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A protest sign during President Donald Trump's inauguration on January 20, 2017.

A protest sign in Washington, D.C., during President Donald Trump's inauguration on January 20, 2017. (Photo: Julia DeSantis/flickr/cc)

House Science Committee Plans to 'Make the EPA Great Again'—By Destroying It

While the House Science Committee plots to strangle EPA science, Rep. Matt Gaetz (R-Fla.) proposes a bill that would abolish the agency entirely

Nika Knight Beauchamp

Only two weeks into the climate change-denying Trump administration, Republican members of Congress are already setting their sights on destroying the Environmental Protection Agency (EPA).

That's the apparent aim of Tuesday's "Making EPA Great Again" hearing, held by the House Committee on Science, Space, and Technology, during which members are expected to discuss legislation that would severely limit the kinds of scientific studies the EPA is allowed to use—and greatly curtail the agency's regulatory powers.

The Intercept reports on the so-called "Secret Science Reform Act":

[The bill] would limit the EPA to using only data that can be replicated or made available for "independent analysis."

The proposal may sound reasonable enough at first. But because health research often contains confidential personal information that is illegal to share, the bill would prevent the EPA from using many of the best scientific studies. It would also prohibit using studies of one-time events, such as the Gulf oil spill or the effect of a partial ban of chlorpyrifos on children, which fueled the EPA's decision to eliminate all agricultural uses of the pesticide, because these events—and thus the studies of them—can't be repeated. Although it is nominally about transparency, the bill leaves intact protections that allow industry to keep much of its own inner workings and skewed research secret from the public, while delegitimizing studies done by researchers with no vested interest in their outcome.

Scott Faber, senior vice president of government relations for the Environmental Working Group (EWG), had stronger words for the committee's plans. "The secret science bill is just horseshit," he told the Huffington Post. "No agency has more integrity when it comes to using science and being transparent than the EPA. This is a poorly disguised war on basic health and protections."

The House Science Committee, led by passionately anti-science Rep. Lamar Smith (R-Texas), last year tried to intimidate environmental groups calling for an investigation into Exxon's climate fraud. Most recently, the committee made headlines in December for tweeting an article from the far-right website Breitbart that casts doubt on climate science.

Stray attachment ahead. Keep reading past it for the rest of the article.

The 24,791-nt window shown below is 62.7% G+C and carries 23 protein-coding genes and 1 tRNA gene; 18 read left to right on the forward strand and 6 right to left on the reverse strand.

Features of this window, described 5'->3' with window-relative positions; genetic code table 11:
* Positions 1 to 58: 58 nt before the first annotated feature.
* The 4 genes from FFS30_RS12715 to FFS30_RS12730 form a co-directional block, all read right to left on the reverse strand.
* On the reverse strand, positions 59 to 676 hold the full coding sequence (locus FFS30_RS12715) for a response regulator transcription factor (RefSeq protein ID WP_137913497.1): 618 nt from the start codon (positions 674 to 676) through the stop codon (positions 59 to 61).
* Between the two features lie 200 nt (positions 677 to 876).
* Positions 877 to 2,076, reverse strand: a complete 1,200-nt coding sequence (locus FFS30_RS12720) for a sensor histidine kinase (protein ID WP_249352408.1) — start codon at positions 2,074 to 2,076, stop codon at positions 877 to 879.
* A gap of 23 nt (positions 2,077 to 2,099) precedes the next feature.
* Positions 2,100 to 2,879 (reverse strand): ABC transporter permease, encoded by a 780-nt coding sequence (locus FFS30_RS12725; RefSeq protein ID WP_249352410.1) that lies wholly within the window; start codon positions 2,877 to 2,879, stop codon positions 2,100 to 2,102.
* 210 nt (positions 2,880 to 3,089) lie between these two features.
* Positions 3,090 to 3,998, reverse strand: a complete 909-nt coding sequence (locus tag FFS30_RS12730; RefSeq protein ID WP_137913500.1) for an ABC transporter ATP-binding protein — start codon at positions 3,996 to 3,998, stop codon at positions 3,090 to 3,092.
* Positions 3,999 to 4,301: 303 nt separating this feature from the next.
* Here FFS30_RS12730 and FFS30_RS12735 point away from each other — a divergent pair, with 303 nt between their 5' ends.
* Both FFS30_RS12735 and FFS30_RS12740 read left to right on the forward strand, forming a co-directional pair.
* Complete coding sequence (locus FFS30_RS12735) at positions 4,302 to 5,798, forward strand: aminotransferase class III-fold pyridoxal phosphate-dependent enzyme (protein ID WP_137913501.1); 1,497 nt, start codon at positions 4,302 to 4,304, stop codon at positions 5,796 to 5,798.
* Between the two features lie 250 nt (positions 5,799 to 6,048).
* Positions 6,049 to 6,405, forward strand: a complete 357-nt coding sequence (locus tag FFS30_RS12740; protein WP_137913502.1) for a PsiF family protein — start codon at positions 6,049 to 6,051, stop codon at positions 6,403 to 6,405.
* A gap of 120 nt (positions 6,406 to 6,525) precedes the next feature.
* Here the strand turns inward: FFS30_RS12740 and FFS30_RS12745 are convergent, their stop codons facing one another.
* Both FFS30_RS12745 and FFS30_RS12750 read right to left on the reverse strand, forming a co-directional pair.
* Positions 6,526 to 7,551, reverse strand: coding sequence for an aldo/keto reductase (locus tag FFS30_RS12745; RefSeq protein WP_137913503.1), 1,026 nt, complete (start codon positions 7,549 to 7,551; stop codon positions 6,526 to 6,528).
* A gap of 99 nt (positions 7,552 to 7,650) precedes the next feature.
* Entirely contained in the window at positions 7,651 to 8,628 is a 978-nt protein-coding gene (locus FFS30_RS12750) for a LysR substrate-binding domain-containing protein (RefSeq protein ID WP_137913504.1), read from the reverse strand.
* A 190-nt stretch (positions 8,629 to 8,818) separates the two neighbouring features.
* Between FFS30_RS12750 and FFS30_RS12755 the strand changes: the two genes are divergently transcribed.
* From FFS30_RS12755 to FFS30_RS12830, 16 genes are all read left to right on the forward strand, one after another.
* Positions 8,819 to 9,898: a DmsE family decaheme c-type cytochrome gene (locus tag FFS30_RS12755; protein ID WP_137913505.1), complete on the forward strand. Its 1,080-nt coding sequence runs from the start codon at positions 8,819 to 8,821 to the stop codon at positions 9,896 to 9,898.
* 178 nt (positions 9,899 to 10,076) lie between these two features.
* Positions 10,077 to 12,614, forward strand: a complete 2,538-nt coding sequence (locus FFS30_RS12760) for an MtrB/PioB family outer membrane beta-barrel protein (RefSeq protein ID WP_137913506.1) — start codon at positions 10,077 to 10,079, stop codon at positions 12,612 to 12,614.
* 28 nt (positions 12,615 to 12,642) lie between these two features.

And members of the House Science Committee aren't the only Republicans seeking to dismantle the EPA.

On Friday, Rep. Matt Gaetz (R-Fla.) put forth a bill that would eradicate the agency entirely. "When it was originally created, states and local communities didn't have the technology or expertise to protect the environment," Gaetz told the Courier-Journal. "We've come a long way in the last 50 years. Time and again, I've seen constituents unknowingly subject themselves to the oppressive jurisdiction of the EPA by doing simple things."

Gaetz, who has received massive campaign donations from the oil and gas industry, doesn't appear concerned that his own state is already grappling with rapidly rising seas as a result of global warming.

Meanwhile, the New York Times reports on former Oklahoma attorney general Scott Pruitt's plans to gut the very agency that President Donald Trump has nominated him to lead.

Pruitt, the Times writes, seeks to weaken the EPA's regulatory powers in such a way that it will be difficult for future administrations to undo. A draft climate proposal that Pruitt created in 2014—while preparing to sue the Obama administration over new climate rules—points to how Pruitt may go about doing so.

The newspaper reports:

Mr. Pruitt's draft climate rule is designed to leave most coal-fired power plants open, but require them to install energy-efficient technology to slightly lower their emissions.

"A rule like that might satisfy the letter of the law," said Richard J. Lazarus, a professor of environmental law at Harvard, "and would probably cut emissions less than a quarter of the Obama rule."

If the Pruitt-authored climate change rule withstood legal challenges, it could stand for decades, allowing the fossil fuel industry to thrive and planet-warming emissions to increase.

That approach would most likely be carried out throughout the EPA under Mr. Pruitt’s guidance. For example, Mr. Trump wants to repeal the Obama water regulation, known as the Waters of the United States rule, which would make it a federal crime to pollute in most rivers, streams and wetlands across the country. Simply repealing that rule would create a thicket of new legal challenges, but Mr. Pruitt could replace it with water regulations that were more limited in scope.

The full Senate will vote on Pruitt's nomination this week.

"The point here will be, more than in any prior administration, to reduce the agency's effectiveness so much that it can't recover even when the political winds change," David Doniger, a former EPA lawyer who now works for the Natural Resources Defense Council (NRDC), explained to the Times.

Yet experts fear that even if future administrations could undo such changes, the earth may not have time to spare, as the planet is warming astonishingly fast—as the record-shattering temperatures in the Arctic are currently demonstrating:


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